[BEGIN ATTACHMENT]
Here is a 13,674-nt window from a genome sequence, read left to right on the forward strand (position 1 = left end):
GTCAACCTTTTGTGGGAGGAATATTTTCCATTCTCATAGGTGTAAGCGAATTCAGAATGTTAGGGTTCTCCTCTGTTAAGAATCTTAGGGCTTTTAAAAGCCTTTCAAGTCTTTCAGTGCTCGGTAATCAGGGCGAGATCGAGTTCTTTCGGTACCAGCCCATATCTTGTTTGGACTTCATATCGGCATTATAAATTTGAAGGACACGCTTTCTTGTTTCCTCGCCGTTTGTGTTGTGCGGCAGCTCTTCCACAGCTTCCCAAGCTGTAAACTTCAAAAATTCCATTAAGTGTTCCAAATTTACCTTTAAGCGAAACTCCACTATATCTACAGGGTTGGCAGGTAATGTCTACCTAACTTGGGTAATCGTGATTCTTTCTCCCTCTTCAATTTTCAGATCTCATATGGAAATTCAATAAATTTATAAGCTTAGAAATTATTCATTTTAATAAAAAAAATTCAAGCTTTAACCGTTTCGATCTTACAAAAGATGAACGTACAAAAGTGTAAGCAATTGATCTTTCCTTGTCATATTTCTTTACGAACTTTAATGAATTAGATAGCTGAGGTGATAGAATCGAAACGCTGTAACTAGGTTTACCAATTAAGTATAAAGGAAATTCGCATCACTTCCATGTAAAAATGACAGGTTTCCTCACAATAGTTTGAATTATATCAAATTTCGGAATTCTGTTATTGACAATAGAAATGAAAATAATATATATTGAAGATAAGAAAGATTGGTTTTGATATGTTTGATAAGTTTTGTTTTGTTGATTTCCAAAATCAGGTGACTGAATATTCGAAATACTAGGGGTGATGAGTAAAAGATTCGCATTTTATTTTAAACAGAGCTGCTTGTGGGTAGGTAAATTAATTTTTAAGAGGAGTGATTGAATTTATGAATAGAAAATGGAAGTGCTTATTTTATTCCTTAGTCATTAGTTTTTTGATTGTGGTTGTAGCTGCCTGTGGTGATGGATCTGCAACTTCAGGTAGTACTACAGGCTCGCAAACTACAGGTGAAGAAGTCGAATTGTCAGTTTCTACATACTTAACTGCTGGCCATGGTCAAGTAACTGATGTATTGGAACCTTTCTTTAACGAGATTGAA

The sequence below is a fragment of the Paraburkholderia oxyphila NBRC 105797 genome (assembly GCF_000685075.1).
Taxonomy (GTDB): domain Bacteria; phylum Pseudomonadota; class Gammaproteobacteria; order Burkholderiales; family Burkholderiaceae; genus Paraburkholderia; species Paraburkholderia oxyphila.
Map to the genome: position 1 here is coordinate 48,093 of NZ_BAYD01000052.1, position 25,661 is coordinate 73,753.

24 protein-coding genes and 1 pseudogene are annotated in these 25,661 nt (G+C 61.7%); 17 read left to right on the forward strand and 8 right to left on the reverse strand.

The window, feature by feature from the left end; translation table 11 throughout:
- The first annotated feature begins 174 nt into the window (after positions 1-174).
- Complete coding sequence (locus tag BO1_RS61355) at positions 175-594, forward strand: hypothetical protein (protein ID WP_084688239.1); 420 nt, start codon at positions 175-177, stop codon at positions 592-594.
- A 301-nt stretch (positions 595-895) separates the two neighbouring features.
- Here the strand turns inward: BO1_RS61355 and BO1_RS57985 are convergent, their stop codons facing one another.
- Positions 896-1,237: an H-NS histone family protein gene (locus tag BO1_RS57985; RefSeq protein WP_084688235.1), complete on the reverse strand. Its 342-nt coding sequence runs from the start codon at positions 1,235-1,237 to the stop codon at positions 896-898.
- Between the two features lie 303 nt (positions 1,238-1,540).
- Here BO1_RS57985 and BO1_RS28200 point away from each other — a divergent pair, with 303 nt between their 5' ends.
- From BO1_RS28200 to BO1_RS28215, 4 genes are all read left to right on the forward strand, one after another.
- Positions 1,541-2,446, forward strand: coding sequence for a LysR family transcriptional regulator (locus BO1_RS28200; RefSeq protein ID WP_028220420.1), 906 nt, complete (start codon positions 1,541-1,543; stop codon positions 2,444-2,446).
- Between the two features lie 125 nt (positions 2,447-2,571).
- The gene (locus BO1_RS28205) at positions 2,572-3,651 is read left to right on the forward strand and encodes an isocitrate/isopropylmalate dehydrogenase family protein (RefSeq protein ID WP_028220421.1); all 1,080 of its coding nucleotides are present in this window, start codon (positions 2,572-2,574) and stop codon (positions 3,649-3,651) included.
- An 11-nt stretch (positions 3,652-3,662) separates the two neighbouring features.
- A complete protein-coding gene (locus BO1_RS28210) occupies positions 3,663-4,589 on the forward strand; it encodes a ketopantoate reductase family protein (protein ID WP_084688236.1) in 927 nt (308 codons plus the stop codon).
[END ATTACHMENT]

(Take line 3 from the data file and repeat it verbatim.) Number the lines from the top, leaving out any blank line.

The sequence below is a fragment of the Paraburkholderia oxyphila NBRC 105797 genome (assembly GCF_000685075.1).